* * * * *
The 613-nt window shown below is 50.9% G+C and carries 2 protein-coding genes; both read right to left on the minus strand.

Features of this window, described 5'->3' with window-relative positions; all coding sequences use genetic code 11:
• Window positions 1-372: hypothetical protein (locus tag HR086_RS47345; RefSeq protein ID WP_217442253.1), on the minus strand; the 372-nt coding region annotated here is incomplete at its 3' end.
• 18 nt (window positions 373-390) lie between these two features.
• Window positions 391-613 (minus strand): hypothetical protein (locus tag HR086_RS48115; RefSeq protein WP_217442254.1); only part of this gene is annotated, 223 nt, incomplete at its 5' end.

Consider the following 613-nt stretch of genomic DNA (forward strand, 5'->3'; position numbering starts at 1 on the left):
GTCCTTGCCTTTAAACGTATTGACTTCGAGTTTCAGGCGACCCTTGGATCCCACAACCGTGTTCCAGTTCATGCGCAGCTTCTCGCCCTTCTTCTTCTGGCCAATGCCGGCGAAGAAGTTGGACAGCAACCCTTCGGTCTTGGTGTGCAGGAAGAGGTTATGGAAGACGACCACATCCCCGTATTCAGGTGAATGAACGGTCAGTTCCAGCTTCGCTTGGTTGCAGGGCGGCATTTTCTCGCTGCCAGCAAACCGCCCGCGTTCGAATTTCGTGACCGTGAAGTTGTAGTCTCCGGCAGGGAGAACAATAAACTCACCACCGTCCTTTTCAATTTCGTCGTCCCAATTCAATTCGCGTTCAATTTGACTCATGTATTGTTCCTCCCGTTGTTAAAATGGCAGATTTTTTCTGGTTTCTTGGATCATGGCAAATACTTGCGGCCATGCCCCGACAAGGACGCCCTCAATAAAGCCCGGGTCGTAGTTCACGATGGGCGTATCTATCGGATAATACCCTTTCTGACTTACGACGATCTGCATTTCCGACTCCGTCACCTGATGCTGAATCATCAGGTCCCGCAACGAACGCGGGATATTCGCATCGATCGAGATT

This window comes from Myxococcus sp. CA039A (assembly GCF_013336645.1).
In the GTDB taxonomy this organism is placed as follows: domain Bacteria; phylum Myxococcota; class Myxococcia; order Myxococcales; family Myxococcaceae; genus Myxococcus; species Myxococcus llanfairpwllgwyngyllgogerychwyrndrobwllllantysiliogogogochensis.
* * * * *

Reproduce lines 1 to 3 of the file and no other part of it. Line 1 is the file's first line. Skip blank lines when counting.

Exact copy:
The 613-nt window shown below is 50.9% G+C and carries 2 protein-coding genes; both read right to left on the minus strand.

Features of this window, described 5'->3' with window-relative positions; all coding sequences use genetic code 11:
• Window positions 1-372: hypothetical protein (locus tag HR086_RS47345; RefSeq protein ID WP_217442253.1), on the minus strand; the 372-nt coding region annotated here is incomplete at its 3' end.